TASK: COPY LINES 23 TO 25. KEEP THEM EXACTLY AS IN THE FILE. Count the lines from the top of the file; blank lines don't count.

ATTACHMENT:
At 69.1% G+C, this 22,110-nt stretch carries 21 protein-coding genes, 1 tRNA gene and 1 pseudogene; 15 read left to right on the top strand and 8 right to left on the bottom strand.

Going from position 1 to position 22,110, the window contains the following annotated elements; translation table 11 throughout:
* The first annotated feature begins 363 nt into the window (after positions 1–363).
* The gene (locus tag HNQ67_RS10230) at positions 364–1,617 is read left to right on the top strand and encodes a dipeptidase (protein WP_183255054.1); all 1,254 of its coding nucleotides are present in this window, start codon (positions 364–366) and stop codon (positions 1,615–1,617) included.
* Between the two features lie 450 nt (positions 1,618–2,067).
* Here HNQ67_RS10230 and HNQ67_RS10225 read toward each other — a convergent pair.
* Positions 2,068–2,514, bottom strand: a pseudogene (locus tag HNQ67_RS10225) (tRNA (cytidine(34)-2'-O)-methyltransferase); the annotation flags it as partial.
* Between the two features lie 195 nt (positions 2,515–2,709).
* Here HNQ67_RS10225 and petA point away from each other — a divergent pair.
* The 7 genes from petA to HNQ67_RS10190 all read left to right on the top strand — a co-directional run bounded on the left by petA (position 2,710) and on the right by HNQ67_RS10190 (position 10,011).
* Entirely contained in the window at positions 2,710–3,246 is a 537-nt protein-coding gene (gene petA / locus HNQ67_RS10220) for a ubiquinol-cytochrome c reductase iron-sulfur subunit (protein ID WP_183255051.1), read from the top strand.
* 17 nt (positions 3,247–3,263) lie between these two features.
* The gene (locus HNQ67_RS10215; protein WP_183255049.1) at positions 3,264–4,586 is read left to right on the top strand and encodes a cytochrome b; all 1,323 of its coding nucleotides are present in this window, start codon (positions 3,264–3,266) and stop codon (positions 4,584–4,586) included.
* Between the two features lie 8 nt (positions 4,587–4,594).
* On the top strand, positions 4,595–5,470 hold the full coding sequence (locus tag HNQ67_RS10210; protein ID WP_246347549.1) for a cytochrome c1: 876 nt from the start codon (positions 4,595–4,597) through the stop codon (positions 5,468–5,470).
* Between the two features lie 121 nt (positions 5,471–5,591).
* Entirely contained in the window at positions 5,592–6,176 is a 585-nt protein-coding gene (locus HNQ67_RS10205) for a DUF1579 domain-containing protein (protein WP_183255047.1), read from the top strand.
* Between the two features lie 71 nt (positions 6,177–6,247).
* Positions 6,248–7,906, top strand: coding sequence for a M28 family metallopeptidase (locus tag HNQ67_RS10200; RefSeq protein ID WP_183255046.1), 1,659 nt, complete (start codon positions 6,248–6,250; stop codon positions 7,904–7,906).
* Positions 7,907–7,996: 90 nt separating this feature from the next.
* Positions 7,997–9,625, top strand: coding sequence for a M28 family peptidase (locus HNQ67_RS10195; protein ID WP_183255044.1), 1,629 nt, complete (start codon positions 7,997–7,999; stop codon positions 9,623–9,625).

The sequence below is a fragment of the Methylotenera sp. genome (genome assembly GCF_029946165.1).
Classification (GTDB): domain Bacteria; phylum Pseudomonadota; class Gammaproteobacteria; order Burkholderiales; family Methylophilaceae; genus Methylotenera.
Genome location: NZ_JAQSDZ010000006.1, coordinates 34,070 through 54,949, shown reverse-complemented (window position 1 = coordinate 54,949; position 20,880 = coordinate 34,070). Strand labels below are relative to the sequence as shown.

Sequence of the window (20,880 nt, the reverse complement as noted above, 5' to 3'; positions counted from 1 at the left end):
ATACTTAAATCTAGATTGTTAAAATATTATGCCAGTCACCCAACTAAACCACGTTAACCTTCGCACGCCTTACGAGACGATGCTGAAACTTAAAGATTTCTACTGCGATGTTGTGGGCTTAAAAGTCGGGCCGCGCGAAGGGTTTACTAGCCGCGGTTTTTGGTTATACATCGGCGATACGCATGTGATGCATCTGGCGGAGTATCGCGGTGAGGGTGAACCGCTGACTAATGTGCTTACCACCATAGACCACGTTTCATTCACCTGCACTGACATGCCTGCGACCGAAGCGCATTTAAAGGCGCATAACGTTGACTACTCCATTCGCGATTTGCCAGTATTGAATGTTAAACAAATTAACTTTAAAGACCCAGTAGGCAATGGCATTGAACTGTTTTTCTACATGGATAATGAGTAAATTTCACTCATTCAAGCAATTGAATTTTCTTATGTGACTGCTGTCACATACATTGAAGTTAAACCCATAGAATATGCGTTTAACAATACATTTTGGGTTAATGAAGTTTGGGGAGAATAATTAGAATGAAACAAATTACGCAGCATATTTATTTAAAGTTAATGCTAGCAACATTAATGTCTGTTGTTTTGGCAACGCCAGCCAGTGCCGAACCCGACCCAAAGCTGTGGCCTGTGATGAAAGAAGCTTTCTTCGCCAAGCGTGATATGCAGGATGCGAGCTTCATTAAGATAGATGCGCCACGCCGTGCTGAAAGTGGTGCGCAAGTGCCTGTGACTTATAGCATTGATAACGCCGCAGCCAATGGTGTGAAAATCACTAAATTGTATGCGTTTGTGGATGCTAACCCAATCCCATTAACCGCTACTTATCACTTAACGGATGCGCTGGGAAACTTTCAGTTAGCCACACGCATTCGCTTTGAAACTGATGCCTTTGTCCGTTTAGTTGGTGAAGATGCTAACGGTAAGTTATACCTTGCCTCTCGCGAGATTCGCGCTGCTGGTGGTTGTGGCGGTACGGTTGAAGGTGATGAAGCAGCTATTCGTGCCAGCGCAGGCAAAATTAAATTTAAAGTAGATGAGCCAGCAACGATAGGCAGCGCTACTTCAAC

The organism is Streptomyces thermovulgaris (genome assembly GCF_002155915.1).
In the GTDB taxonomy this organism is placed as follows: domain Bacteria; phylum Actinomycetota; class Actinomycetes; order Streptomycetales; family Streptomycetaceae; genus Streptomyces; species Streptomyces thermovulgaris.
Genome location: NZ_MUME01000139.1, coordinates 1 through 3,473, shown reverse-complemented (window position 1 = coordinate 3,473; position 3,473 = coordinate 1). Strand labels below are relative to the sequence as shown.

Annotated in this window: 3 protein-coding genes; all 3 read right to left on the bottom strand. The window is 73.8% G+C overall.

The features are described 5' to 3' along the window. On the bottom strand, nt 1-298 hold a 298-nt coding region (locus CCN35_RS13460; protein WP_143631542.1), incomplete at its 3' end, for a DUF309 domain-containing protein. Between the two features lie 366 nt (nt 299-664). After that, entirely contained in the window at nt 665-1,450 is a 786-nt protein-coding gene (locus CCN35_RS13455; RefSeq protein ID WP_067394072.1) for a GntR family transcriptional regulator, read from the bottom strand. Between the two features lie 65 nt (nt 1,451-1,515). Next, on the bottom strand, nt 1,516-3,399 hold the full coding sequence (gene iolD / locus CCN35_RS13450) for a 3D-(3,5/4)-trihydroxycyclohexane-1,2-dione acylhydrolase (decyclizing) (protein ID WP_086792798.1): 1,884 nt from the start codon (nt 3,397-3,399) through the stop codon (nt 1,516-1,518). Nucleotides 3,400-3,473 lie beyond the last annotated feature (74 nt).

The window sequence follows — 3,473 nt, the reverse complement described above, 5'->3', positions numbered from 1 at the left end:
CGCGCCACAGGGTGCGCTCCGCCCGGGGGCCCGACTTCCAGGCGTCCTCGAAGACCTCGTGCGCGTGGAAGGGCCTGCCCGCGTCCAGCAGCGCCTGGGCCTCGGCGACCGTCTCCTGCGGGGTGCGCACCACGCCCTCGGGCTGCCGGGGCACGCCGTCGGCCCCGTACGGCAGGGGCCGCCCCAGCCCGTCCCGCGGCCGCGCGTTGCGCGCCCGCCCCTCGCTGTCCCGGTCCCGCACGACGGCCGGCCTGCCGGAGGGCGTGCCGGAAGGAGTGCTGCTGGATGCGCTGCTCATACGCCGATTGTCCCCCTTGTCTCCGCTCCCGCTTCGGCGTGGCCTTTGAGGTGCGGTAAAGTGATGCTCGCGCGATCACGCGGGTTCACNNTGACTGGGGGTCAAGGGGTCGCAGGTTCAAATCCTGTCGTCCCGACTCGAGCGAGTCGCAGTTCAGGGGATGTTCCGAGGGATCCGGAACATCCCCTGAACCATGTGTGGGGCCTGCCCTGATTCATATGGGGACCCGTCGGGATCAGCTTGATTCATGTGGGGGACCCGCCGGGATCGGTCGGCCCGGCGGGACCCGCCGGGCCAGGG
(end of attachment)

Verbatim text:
Classification (GTDB): domain Bacteria; phylum Pseudomonadota; class Gammaproteobacteria; order Burkholderiales; family Methylophilaceae; genus Methylotenera.
Genome location: NZ_JAQSDZ010000006.1, coordinates 34,070 through 54,949, shown reverse-complemented (window position 1 = coordinate 54,949; position 20,880 = coordinate 34,070). Strand labels below are relative to the sequence as shown.

Sequence of the window (20,880 nt, the reverse complement as noted above, 5' to 3'; positions counted from 1 at the left end):